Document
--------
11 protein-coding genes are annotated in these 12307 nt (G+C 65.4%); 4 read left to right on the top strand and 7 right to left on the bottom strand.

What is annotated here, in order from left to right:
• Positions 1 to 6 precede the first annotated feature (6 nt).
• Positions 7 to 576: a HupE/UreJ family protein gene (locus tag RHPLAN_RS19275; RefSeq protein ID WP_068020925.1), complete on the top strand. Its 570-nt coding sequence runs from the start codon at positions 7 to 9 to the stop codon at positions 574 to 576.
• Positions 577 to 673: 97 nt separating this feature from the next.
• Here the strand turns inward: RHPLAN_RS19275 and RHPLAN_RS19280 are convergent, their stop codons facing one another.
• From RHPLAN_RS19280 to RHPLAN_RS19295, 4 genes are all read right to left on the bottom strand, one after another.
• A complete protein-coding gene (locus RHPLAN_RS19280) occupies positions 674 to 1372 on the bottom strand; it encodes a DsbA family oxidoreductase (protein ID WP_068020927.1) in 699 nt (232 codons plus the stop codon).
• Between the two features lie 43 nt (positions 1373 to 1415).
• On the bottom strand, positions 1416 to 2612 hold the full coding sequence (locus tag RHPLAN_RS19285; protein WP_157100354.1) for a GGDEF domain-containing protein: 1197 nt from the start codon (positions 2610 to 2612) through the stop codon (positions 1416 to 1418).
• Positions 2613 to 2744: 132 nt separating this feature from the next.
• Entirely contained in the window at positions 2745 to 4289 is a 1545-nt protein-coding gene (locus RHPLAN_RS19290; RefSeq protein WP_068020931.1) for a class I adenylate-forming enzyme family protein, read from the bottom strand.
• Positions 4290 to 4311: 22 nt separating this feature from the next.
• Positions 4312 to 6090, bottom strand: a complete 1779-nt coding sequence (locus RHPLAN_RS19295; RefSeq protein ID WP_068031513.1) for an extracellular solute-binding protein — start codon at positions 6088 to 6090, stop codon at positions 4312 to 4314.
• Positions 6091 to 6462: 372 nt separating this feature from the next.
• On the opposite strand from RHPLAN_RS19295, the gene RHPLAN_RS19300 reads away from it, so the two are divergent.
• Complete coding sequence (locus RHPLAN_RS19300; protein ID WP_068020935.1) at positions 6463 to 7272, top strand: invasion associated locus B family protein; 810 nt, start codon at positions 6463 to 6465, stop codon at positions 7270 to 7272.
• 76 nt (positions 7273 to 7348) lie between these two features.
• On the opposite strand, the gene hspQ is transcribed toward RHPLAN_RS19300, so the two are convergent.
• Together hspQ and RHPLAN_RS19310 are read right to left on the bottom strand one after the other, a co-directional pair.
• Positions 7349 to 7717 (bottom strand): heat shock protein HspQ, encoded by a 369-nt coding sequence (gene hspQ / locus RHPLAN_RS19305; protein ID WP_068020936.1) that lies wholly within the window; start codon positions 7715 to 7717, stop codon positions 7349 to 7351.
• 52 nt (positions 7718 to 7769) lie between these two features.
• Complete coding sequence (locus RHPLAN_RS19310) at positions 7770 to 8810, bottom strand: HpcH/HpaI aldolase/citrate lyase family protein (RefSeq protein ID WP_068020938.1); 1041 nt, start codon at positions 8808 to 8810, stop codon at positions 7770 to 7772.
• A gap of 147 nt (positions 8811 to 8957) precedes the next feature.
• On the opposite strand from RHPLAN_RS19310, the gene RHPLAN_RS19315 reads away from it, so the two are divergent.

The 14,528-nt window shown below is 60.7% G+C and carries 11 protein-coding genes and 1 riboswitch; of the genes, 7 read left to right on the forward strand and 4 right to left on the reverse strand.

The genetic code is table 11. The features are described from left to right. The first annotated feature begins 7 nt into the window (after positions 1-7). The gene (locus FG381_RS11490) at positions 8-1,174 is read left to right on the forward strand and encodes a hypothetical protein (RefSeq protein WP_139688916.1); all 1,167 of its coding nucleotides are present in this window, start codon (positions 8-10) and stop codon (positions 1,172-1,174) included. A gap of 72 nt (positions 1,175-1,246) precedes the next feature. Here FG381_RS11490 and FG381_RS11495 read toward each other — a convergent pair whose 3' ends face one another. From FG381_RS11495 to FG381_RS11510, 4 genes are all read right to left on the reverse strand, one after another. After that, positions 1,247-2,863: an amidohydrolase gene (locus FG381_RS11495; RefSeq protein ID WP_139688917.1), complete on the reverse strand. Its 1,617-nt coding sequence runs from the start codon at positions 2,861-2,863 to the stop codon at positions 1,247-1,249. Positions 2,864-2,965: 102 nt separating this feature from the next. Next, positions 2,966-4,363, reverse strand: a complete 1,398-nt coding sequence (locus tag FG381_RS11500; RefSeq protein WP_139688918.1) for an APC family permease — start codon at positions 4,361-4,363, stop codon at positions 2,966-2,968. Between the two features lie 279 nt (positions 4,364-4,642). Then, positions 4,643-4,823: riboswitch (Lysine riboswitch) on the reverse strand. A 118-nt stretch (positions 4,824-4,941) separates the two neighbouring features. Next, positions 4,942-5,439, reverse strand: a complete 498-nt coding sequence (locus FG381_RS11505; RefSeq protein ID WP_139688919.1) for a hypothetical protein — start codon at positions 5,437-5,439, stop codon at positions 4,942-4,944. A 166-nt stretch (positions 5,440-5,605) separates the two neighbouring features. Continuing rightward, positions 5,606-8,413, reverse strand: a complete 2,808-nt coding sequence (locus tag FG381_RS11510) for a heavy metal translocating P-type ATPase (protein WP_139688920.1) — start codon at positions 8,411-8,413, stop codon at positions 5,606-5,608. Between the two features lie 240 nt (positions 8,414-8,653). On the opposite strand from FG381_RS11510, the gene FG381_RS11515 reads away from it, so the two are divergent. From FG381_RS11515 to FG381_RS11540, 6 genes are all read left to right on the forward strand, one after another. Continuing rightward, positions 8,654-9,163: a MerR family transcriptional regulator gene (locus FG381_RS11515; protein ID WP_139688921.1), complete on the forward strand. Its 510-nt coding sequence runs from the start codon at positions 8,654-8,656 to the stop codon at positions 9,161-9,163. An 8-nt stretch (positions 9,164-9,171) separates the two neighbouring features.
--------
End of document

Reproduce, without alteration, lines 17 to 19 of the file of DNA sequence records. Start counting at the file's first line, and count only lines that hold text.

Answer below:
• Complete coding sequence (locus RHPLAN_RS19300; protein ID WP_068020935.1) at positions 6463 to 7272, top strand: invasion associated locus B family protein; 810 nt, start codon at positions 6463 to 6465, stop codon at positions 7270 to 7272.
• 76 nt (positions 7273 to 7348) lie between these two features.
• On the opposite strand, the gene hspQ is transcribed toward RHPLAN_RS19300, so the two are convergent.